Problem solving and creating are two sides of the same coin. If you work, you are doing one or the other. Feeding words and data into a home office computer is neither one of these.
In the book Work, Life, Tools by artist and graphic designer Milton Glaser, fifty innovators, creators and artists describe their favorite work tool. The list goes from the tissue to the latest technology, from a No. 2 pencil to the telephone. Sara Little Turnbull, an award-winning Stanford-based design and change innovation consultant states her “resting area” is her favorite tool. The accompanying photo shows her stretched out on a sofa in a corner of her office, like a diva on a divan, staring off into space. “My resting area provides a change of pace, from intense concentration to serenity to objectivity, and to re-examination.” Turnbull takes the time and has created a space in which to “think, imagine, and plan.” A client of mine had me arrange her home office around her office chaise lounge (It was positioned for the best contemplative view out her window.)
John Cleese, actor and writer, states that you must close your laptop to be creative. You must take a break from linear digital tools and allow your brain and your spirit to expand, reflect on patterns and tune into your feelings – feelings that may guide your rational mind in decision-making. (I am reading Jonah Lehrer’s How We Decide; his first statement in the book: decisions are never wholly rational.)
When you work from a home office, you have choices. You can create your own “resting area.” Think of it as a place to de-stress, refresh your brain, gain perspective and do creative/problem-solving daydreaming. Turnbull says her “resting area is a sanctuary that must be visually and purposely integrated in my space.” You may not have room or the desire for a sofa; a comfortable upholstered chair or even a rocking chair may suit you and your space better. I call this “the office reading chair – or the best perk of the home office.” An added benefit to having this reflecting area IN your home office is that you hold on to your train of thought and are less distracted. Turnbull says comfort is an important part of her resting area which allows her “to listen to my inner self and explore new directions ….from a refreshed perspective.”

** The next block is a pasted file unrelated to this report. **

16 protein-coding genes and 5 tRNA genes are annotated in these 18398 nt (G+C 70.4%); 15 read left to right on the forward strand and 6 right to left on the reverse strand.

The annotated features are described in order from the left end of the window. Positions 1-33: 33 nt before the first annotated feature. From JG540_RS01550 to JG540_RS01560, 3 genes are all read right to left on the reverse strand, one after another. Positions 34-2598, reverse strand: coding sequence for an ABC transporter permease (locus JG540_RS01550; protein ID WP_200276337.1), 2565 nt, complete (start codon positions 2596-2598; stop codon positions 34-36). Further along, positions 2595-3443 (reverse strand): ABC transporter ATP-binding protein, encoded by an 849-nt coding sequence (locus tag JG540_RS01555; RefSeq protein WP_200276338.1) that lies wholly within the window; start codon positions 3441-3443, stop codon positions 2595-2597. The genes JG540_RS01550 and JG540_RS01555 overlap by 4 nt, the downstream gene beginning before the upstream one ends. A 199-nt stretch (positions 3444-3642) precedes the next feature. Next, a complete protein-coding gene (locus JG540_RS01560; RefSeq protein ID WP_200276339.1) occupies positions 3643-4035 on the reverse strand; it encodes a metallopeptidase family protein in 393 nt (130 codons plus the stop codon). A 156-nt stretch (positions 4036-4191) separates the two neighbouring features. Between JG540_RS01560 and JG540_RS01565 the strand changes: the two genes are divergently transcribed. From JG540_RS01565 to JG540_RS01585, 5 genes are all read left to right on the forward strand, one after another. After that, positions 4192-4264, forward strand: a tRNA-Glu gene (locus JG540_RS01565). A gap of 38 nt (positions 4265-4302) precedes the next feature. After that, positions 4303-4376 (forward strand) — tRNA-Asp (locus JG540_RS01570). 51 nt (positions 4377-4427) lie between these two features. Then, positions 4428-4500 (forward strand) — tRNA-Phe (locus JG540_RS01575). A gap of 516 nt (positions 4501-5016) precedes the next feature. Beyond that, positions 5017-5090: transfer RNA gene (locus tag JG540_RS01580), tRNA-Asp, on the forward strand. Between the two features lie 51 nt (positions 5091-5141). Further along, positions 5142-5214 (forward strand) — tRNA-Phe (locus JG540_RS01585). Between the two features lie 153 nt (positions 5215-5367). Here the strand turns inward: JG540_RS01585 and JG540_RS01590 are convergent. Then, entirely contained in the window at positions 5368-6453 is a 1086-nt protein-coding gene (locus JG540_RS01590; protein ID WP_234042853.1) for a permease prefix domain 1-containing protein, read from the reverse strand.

What kind of “resting area” do you have in your home office? How does it work for you? Share your experience in the comments below. Create one and see if it helps you maintain your working momentum and adds clarity of vision to whatever task or project you are working on.
Just what does Sara Little Turnbull look at when in her “resting area”? On the wall are three posters: one of Chinese calligraphy, a photo of author Isaac Breshevis Singer, and a photo of a blank concrete wall. ;-)
Learn more about how to set-up your home office for productivity, creativity and comfort with my book The Smarter Home Office: 8 Simple Steps to Increase Your Income, Inspiration and Comfort. [link]
Photo by Plage Vinilos y Decoración